Australia to send military aircraft to monitor North Korean ships
Australia will send a military patrol aircraft to monitor North Korean vessels suspected of transferring prohibited goods in defiance of United Nations sanctions, Defence Minister Marise Payne said on Saturday.
The announcement came a day after the leaders of North and South Korea pledged at a historic summit to work for the complete denuclearisation of the Korean peninsula.
However, U.S. President Donald Trump, who is also set to meet North Korean leader Kim Jong Un, said he would maintain pressure on Pyongyang through sanctions that were imposed in a bid to rein in the North’s missile and nuclear programmes.
Australia, a staunch U.S. ally, also promised to keep up economic and diplomatic pressure on North Korea.
“Australia is to send a P-8A Poseidon maritime patrol aircraft to Japan to contribute to the enforcement of United Nations Security Council resolutions in our region,” Payne said in a media release.
“The deployment supports the international campaign to address North Korea’s illicit trade and associated networks,” she said.
Senior U.S. officials said in February the Trump administration and key Asian allies were preparing to expand interceptions of ships suspected of violating the sanctions on North Korea. The strategy called for closer tracking of ships suspected of carrying banned weapons components and other prohibited cargo to and from North Korea.
Australian Prime Minister Malcolm Turnbull and Foreign Minister Julie Bishop said pressure had to be kept on North Korea to ensure the Korean peninsula was denuclearised.
Japanese media outlet NHK initially reported unidentified Japanese defence sources as saying Australia and Canada would send patrol aircraft, while Britain would also send a frigate to a U.S. base in southern Japan to monitor North Korean vessels transferring goods at sea.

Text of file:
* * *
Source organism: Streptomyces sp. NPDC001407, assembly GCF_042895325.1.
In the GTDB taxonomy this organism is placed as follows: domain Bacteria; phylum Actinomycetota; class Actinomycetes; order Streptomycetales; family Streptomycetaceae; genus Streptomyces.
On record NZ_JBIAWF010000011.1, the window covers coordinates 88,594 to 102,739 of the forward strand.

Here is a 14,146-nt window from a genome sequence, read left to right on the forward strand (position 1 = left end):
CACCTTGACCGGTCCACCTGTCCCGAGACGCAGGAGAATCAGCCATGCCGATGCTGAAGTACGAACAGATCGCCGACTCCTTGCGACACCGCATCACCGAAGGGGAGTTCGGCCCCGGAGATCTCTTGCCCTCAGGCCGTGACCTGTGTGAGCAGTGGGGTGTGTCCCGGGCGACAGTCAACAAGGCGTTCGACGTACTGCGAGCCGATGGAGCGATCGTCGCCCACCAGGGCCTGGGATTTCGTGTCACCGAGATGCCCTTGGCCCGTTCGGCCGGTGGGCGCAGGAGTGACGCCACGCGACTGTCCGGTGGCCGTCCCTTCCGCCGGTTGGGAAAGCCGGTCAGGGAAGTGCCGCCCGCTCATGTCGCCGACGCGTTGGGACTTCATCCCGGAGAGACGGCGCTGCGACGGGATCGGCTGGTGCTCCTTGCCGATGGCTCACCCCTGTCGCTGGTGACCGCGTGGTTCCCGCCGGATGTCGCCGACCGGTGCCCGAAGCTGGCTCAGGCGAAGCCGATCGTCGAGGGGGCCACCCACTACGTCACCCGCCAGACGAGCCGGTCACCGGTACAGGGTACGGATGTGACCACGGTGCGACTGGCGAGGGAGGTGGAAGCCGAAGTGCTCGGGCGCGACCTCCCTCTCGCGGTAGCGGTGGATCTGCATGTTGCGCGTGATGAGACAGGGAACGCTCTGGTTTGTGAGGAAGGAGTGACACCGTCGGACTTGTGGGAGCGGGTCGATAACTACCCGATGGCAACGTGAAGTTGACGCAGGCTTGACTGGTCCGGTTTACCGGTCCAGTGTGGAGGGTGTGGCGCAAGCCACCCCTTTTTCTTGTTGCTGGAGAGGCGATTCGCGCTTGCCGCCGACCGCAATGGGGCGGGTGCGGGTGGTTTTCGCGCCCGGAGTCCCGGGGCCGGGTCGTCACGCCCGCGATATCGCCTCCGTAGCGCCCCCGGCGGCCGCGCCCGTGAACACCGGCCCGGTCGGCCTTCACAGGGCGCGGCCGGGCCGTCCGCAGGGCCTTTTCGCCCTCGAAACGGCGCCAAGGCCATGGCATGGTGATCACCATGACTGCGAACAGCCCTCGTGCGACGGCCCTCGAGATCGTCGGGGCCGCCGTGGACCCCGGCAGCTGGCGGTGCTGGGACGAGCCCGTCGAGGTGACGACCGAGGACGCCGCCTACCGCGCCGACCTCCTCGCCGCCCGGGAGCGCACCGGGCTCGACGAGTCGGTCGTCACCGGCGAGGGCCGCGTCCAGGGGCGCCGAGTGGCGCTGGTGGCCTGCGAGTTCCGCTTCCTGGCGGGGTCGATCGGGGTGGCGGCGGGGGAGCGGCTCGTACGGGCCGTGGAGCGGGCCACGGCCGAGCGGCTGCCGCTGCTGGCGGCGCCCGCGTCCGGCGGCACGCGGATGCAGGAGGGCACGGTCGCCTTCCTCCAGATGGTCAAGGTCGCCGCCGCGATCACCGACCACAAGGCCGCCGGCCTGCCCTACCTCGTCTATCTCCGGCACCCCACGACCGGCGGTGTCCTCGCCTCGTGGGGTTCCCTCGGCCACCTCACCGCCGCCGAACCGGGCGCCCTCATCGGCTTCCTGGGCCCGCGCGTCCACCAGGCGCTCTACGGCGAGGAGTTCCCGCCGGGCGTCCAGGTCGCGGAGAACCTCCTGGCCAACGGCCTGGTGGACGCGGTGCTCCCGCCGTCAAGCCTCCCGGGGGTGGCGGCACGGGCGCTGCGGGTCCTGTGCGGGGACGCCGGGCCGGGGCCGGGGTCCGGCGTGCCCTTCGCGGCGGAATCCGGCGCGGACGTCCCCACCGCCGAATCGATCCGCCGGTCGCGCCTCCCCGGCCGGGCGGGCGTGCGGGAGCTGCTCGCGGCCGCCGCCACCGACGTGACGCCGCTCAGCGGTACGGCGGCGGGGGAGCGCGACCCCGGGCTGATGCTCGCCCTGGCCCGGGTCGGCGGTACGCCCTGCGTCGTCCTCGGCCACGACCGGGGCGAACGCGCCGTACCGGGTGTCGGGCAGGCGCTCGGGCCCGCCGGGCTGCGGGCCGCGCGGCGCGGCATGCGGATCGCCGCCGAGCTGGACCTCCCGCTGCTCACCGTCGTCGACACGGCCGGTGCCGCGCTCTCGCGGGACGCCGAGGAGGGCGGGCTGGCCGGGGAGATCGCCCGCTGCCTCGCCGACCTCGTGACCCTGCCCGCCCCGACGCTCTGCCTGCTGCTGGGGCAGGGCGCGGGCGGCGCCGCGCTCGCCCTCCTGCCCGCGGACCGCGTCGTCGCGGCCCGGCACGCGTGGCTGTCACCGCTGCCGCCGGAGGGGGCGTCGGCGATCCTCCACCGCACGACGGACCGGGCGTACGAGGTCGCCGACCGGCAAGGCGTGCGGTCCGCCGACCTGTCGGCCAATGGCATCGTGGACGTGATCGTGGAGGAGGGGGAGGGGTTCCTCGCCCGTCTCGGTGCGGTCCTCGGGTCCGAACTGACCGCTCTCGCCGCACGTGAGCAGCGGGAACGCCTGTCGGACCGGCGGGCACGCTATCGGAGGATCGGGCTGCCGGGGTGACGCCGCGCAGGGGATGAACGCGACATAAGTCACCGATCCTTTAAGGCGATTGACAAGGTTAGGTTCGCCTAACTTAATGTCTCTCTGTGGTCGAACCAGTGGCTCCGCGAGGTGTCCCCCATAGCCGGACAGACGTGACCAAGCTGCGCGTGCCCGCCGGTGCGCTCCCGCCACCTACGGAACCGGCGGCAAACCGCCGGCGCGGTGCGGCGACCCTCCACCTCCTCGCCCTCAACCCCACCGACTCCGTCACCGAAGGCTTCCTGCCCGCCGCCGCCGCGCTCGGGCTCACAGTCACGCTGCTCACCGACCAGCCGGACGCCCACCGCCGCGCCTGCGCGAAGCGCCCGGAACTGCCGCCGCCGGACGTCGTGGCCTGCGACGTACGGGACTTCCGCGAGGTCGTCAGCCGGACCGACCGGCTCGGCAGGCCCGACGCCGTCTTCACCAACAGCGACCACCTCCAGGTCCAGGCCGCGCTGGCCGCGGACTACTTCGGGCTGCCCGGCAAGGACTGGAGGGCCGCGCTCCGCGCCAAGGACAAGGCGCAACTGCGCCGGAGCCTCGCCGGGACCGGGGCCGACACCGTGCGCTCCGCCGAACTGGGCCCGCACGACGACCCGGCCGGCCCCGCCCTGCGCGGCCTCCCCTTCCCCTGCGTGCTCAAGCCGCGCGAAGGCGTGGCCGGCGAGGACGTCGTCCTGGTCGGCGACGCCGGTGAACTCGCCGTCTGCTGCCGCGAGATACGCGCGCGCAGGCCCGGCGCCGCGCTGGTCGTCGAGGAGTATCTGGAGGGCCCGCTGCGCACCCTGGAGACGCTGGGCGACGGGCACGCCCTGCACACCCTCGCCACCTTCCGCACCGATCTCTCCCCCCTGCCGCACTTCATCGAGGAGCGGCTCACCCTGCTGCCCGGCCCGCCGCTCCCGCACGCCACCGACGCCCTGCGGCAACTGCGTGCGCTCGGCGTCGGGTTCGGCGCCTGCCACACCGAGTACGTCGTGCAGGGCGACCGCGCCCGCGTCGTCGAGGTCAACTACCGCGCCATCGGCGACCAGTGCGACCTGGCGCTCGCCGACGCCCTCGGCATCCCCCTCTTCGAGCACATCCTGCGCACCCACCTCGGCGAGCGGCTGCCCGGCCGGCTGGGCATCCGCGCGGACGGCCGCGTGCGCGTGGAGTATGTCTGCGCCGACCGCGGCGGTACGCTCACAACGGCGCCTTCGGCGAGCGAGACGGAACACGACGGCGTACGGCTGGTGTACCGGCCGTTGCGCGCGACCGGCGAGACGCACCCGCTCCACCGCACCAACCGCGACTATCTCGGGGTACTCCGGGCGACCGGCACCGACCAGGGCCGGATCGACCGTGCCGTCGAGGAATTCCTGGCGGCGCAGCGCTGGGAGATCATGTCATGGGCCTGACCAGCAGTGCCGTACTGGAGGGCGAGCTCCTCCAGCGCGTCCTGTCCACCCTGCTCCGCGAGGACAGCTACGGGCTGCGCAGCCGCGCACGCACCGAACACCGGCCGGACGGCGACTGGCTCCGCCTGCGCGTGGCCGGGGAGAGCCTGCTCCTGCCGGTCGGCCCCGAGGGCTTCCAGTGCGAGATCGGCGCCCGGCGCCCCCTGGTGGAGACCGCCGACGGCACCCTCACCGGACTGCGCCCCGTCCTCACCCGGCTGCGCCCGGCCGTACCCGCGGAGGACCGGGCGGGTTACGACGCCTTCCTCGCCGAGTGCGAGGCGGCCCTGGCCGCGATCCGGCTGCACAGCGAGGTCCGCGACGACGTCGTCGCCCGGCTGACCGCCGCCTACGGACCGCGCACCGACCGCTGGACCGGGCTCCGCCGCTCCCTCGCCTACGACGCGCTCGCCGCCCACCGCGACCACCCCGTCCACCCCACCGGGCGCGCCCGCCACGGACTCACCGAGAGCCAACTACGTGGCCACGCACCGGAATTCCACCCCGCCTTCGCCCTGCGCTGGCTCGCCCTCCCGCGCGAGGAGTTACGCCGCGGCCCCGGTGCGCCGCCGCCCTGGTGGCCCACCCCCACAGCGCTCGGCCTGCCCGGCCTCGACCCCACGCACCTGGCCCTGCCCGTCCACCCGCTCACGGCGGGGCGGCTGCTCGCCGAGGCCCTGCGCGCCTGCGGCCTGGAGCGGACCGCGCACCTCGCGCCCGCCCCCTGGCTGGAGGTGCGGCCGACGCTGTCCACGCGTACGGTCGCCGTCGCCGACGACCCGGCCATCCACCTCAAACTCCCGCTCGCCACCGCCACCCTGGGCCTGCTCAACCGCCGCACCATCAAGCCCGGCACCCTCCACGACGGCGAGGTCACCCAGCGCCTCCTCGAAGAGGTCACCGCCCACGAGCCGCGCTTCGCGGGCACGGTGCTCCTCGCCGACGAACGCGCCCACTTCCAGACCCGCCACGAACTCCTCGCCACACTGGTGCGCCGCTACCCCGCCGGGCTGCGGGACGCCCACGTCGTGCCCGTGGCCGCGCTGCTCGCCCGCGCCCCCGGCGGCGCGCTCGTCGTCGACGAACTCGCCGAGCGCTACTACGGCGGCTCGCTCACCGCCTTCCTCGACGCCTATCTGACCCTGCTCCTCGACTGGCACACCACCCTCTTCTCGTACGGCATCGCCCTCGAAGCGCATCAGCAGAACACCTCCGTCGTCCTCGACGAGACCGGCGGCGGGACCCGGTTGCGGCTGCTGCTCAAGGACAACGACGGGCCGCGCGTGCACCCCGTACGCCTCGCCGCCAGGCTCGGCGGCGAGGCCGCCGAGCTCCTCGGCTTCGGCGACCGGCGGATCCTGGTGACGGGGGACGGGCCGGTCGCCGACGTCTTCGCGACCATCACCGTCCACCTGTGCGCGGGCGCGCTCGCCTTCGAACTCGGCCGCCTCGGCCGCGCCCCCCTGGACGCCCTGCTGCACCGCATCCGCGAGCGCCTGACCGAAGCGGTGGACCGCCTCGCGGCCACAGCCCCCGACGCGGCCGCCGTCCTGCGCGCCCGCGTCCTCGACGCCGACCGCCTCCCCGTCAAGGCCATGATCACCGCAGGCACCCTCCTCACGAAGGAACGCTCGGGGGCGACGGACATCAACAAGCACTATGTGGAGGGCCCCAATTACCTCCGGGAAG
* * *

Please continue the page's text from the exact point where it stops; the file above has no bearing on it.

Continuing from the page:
At least 35 people died amid heavy rainfall in northeastern Brazil on Friday and Saturday, as downpours lashed two major cities on the Atlantic coast, in what is the South American nation's fourth major flooding event in five months. In the state of Pernambuco, at least 33 people had died as of Saturday afternoon, as rains provoked landslides that wiped away hillside urban neighborhoods, according to the state's official Twitter account.
Myanmar nationals staying in Bangladesh as refugees could turn to extremism, Bangladesh foreign minister AK Abdul Momen said on Saturday, as he sought help from India and other countries in the region to repatriate them. External affairs minister S Jaishankar, Assam chief minister Himanta Biswa Sarma and ambassadors and high commissioners of several southeast Asian countries, including Myanmar, attended the session.
Passengers at an airport in Brazil's second-largest city of Rio de Janeiro were in for a shock when electronic displays at the facility began showing pornographic scenes--instead of advertisements and flight information--in an apparent case of hacking. Santos Dumont is the second airport in Rio de Janeiro, after the main Gaelao International Airport. Named after Brazilian aviation pioneer, Alberto Santos Dumont, it is both a public and military facility.
At least 31 people died in Nigeria on Saturday during a stampede at a church in the southern Rivers state, a police spokesperson said. Hundreds of people who had turned up to receive food at the church early on Saturday broke through a gate, causing the stampede, police spokesperson for Rivers state, Grace Iringe-Koko said.
The Kremlin said Russian President Vladimir Putin told the leaders of France and Germany on Saturday that Moscow was willing to discuss ways to make it possible for Ukraine to resume shipments of grain from Black Sea ports. Putin spoke to French President Emmanuel Macron and German Chancellor Olaf Scholz over the phone.